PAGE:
Heinrich SchützHeinrich Schütz (October 9, 1585 - November 6, 1672) was a German composer and organist, generally regarded as the most important German composer before Johann Sebastian Bach and is believed to be the most important composer of the 17th century along with Claudio Monteverdi. He wrote what is thought to be the first German opera, Dafne (although the music has since been lost).
Schütz was born in Köstritz and was discovered by Moritz von Hessen-Kassel in 1599. After being a choir-boy he went on to study law at Marburg, before going to Venice from 1609-1613 to study music with Giovanni Gabrieli. He subsequently had a short stint as organist at Kassel before moving to Dresden in 1615 to work as court composer to the Elector of Saxony.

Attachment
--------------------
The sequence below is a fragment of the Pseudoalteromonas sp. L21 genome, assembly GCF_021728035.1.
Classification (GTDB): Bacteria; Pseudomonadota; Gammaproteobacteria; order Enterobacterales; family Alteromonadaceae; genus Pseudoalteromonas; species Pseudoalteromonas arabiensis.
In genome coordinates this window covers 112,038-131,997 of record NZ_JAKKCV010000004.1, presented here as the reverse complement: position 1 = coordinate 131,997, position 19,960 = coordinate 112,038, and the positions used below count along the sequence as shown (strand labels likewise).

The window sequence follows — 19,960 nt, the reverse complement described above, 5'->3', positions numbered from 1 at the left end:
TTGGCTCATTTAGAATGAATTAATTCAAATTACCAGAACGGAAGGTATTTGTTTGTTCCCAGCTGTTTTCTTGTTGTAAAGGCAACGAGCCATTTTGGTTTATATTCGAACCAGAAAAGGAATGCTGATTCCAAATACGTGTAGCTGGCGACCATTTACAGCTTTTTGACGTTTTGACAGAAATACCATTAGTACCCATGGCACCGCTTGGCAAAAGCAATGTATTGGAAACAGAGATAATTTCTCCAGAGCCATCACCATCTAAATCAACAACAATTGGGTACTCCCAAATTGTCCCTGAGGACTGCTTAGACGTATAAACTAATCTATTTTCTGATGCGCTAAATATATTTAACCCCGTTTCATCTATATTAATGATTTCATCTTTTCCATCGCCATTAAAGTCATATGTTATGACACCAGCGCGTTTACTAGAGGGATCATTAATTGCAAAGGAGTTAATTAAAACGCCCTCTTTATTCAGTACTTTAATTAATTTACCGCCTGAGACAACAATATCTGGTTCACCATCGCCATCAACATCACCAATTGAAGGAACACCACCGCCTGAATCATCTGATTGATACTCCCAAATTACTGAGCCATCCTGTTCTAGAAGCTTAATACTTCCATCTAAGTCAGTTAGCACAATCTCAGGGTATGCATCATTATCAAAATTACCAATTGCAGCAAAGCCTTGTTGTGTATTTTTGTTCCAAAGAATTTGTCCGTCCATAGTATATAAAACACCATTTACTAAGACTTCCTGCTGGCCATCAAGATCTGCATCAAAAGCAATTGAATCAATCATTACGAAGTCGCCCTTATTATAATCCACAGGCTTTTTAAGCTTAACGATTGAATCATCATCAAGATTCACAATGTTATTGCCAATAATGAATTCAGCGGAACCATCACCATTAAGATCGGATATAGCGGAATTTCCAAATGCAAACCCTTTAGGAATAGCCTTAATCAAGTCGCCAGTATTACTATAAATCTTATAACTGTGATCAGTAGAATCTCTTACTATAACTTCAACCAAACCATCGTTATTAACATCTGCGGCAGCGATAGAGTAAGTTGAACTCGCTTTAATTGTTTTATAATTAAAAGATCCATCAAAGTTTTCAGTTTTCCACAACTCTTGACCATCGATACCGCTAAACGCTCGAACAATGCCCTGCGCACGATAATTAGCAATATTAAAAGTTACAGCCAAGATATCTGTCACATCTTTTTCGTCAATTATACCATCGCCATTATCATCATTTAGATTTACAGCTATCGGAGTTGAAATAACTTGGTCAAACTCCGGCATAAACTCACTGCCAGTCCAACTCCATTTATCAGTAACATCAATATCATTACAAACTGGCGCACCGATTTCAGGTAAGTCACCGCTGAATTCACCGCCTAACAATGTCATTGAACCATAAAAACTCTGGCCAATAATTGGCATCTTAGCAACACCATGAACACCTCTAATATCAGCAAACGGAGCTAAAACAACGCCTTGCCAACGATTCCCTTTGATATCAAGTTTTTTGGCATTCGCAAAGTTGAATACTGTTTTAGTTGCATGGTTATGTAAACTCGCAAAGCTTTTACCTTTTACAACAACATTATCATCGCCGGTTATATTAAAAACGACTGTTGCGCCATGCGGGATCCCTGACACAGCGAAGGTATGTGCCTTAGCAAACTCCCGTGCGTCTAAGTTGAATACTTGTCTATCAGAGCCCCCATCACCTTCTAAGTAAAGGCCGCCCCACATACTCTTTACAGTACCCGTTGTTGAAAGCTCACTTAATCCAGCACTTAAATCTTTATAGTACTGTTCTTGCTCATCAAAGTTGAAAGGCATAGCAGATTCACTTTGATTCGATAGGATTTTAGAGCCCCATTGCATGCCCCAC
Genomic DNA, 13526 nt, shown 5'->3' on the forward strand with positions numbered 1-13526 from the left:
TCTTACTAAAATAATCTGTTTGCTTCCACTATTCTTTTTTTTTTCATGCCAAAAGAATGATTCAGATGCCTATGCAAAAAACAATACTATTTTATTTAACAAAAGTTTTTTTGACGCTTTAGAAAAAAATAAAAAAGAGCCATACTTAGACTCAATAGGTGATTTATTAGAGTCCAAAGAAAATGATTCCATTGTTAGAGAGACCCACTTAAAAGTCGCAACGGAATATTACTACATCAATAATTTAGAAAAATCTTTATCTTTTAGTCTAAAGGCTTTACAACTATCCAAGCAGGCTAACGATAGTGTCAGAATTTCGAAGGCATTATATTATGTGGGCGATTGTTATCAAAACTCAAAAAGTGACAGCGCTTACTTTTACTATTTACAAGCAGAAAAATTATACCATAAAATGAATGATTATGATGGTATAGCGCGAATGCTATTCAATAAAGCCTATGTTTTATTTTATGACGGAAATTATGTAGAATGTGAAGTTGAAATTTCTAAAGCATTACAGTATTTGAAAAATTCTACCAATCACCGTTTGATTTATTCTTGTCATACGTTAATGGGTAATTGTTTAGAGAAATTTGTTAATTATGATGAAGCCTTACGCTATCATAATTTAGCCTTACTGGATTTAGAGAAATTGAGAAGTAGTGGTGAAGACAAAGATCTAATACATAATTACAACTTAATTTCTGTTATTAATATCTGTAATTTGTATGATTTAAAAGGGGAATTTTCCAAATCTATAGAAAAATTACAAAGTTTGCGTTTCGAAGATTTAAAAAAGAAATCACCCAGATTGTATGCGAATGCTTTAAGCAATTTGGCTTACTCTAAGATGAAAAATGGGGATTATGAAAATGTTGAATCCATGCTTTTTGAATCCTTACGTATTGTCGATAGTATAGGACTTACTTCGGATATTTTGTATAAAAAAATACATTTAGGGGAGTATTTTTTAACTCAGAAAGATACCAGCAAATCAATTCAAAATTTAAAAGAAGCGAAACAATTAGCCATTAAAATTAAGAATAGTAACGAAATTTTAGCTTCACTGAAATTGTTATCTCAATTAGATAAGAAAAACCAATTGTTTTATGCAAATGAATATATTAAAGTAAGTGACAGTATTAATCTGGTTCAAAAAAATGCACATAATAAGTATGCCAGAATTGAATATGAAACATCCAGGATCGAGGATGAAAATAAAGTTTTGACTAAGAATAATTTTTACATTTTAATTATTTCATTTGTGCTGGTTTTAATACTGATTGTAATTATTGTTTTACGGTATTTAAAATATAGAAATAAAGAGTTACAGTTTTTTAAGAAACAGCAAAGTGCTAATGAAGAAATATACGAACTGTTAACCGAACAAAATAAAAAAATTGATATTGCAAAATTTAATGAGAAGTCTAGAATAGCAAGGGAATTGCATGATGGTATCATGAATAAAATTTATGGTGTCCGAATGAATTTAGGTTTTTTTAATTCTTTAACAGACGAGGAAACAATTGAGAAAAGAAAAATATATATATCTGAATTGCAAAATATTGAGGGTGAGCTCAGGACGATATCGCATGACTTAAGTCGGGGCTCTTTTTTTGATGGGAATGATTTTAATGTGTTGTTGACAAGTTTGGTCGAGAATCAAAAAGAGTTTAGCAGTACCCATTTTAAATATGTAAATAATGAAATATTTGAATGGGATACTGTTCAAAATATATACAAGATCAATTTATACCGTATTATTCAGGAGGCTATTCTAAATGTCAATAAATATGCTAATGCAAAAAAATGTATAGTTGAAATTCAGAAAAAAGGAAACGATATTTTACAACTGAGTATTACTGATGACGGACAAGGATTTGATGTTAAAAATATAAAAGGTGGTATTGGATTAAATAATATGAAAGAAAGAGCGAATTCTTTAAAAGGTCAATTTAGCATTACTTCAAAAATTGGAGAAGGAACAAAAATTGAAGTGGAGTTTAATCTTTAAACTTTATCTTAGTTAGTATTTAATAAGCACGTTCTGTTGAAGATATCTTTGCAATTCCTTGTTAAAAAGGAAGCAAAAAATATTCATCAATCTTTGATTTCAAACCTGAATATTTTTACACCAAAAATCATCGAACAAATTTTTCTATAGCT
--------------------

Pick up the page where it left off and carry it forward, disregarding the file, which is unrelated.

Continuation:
He held his Dresden post until the end of his life (sowing the seeds of what is now the Dresden Staatskapelle while there), but left Dresden itself on several occasions; in 1628 he went to Venice again, encountering Claudio Monteverdi probably personally, and in 1633, after the Thirty Years' War had disrupted life at the court, he took a post at Copenhagen. He returned full time to Dresden in 1641, and did not leave again until his death there from a stroke as an 87 year old man.
Schütz' compositions show the influence of his teacher, Gabrieli, and of Monteverdi, whom he had studied, though his fundament is always the dutch school of the 16th century. His best known works are probably in the field of sacred choral music, which he wrote quite a lot of, especially his Symphoniae sacrae, the Psalms of David and his three Passion settings.
Schütz was of great importance in bringing new musical ideas to Germany from Italy, and as such had a large influence on the German music which was to follow.